A phase when there’s a flushing out of the market
ONE OF THE consequences of the recent rout in Bitcoin is well under way. And it’s likely to have a profound effect on the leading cryptocurrency.
There is a consolidation going on among the so-called miners that perform the complex calculations to generate the digital currency after the plunge rendered many of them unprofitable.
At least 100 000 individual miners have shut down, according to Autonomous Research. Fundstrat Global Advisors estimates that about 1.4 million servers have been unplugged since early September.
“We are entering in the phase when there’s a flushing out of the market,” said Malachi Salcido, head of Wenatchee, Washington-based Salcido Enterprises, which claims to be one of the largest miners in North America, with 22MW of power deployed and 20MW more being built.
“There will be relatively few operations that come out the other side.” Most miners are only profitable when Bitcoin trades above $4 500 (R61 636). It hasn’t closed above that level since November 19.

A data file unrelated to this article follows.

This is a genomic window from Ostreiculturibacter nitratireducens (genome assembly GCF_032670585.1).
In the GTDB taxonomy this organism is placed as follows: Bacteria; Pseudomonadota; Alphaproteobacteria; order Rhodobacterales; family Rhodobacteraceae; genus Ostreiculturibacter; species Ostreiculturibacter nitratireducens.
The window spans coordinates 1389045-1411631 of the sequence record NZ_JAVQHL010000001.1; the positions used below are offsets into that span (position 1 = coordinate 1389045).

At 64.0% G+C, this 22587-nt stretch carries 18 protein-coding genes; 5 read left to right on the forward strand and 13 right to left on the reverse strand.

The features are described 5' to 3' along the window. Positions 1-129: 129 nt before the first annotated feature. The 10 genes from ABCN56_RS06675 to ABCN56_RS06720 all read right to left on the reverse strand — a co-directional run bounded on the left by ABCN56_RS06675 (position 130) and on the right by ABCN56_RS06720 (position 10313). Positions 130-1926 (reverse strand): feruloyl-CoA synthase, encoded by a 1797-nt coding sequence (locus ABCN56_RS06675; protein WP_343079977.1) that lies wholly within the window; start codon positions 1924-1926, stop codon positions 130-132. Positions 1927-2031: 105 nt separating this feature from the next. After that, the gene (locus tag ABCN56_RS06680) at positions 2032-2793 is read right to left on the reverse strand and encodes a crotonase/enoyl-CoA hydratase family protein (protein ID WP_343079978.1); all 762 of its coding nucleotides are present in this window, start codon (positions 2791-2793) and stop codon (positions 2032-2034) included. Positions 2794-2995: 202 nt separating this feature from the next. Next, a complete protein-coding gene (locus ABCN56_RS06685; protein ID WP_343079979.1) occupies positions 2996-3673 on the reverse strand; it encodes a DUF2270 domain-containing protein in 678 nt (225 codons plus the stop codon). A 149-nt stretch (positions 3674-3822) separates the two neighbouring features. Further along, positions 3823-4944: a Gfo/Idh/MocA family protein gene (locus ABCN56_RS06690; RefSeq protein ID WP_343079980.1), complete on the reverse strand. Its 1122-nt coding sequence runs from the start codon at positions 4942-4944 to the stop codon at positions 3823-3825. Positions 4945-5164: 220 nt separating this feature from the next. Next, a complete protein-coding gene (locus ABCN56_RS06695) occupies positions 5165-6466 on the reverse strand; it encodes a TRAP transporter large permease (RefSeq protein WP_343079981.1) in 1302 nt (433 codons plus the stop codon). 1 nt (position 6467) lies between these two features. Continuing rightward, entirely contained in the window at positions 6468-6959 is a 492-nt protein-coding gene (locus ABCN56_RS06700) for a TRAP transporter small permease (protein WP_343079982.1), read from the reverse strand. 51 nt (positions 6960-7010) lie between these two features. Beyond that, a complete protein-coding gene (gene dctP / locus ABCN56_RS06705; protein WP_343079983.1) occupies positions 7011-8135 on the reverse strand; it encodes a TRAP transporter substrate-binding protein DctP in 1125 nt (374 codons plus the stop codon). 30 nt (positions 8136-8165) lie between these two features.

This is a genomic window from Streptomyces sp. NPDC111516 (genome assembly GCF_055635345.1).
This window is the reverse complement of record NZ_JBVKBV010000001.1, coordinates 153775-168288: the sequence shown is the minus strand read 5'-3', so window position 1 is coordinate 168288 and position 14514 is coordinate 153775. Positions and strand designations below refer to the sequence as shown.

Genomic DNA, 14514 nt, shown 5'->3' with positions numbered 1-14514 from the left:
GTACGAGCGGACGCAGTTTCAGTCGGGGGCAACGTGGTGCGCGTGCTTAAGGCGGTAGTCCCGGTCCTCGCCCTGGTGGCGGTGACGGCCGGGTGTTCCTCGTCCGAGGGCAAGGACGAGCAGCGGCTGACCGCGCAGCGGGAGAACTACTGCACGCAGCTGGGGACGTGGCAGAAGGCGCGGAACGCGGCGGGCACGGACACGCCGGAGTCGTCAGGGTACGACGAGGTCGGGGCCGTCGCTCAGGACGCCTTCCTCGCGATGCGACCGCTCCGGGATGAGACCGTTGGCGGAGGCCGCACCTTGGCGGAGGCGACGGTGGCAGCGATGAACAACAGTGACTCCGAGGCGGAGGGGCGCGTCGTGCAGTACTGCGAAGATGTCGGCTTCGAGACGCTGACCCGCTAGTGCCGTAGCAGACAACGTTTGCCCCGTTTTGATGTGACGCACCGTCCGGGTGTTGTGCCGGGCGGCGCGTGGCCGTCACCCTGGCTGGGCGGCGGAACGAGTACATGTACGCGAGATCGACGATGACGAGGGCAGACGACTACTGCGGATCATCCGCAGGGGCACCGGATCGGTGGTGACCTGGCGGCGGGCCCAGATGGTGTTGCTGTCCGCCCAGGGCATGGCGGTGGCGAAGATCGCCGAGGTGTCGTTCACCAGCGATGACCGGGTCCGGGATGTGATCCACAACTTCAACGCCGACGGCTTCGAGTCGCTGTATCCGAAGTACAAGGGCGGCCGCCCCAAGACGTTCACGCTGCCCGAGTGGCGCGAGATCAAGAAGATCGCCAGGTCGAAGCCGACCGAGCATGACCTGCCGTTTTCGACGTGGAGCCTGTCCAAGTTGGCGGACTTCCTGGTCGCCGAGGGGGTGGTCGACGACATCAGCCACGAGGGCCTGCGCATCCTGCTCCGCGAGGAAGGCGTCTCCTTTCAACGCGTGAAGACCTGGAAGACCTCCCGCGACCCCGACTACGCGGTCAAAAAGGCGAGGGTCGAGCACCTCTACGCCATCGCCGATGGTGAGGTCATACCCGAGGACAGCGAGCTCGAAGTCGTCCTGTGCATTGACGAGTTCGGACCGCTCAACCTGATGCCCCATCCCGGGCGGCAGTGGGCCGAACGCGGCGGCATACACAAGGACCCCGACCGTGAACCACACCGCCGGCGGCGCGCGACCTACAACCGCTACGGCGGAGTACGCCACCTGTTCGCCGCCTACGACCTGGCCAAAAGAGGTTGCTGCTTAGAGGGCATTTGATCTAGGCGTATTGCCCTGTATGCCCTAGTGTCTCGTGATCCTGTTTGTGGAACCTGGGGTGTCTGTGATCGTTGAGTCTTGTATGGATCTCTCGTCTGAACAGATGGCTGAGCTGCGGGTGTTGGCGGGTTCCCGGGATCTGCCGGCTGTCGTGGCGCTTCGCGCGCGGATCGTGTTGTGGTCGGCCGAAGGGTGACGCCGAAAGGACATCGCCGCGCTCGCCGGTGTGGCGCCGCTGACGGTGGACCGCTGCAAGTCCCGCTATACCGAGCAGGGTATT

Late last year, Bitcoin traded for almost $20 000.
Only a select few can afford to stay in the game: miners with scale, very specific business models and extremely low electricity costs, as in Douglas County, Washington, where most of Salcido’s operations are based. Margins before costs like depreciation and taxes dropped from about 40 to 20 percent during the slide, Salcido said.
They jumped back up at the company to around 40 percent as smaller rivals shuttered operations, he said.
With the so-called hash rate – or mining power on the Bitcoin network – down 36 percent from its all-time peak this August, problemsolving difficulty has dropped about 10 percent, making it easier for the remaining mining rigs to earn Bitcoins. |